Manitowoc ( /mænɨtəwɒk/) is a city in and the county seat of Manitowoc County, Wisconsin, United States. The city is located on Lake Michigan at the mouth of the Manitowoc River. According to the 2000 census, Manitowoc had a population of 34,053, with over 50,000 residents in the surrounding communities. The city participates in international town twinning with the Japanese city of Kamogawa.
Purported to mean dwelling of the spirit, Manitowoc derived its name from either the Anishinaabe language word manidoowaak(wag), meaning spirit-spawn(s), or manidoowaak(oog), meaning spirit-wood(s). In 1838, an act of the Territorial Legislature separated Manitowoc County from Brown County, keeping the native name for the region.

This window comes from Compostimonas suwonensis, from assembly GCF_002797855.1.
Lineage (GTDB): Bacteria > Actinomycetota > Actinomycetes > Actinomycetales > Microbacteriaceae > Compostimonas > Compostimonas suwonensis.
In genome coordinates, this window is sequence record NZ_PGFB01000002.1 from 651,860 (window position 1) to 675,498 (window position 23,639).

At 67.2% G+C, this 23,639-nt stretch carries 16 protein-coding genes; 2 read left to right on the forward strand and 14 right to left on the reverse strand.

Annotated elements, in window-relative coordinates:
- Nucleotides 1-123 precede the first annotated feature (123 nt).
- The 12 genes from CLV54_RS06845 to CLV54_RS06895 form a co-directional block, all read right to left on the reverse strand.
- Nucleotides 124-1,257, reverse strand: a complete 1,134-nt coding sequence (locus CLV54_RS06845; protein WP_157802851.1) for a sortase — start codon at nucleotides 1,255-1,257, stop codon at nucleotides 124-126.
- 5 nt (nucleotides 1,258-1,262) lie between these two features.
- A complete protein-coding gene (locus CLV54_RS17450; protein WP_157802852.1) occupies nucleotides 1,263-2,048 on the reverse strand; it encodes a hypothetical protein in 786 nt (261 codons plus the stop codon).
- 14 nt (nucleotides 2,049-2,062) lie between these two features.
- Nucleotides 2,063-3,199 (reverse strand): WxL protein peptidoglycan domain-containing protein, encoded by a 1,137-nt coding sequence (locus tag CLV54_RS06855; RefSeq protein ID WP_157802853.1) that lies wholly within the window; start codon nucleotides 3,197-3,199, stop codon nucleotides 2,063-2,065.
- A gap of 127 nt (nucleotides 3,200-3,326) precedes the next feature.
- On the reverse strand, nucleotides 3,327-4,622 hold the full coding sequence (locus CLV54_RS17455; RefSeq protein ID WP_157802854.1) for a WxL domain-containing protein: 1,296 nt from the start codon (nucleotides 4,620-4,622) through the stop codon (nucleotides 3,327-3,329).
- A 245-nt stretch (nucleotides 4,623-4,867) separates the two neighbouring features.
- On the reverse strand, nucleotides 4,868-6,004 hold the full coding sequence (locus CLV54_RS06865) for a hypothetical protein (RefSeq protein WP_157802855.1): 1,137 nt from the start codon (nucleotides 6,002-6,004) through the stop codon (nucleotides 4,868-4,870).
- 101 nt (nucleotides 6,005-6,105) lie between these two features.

In 1820, Matthew Stanley and his wife were the first to settle in the area.. In 1835, President Andrew Jackson authorized land sales for the region, drawing the interest of land speculators. William Jones and Louis Fizette were the two first recorded buyers on August 3, 1835, with the majority of the land being procured by the Chicago firm Jones, King, & Co. Benjamin Jones, brother of William, took the Wisconsin property as his share and is considered the founder of Manitowoc. Early immigrant groups included Germans, Norwegians, British, Irish, and Canadians. The first school in Manitowoc was held in the Jones warehouse, with S. M. Peake instructing the twelve children of the community. The first religious organization in the county, St. James' Episcopal Church, first met in 1841. Manitowoc was chartered as a village on March 6, 1851 and on March 12, 1870 was incorporated as a city.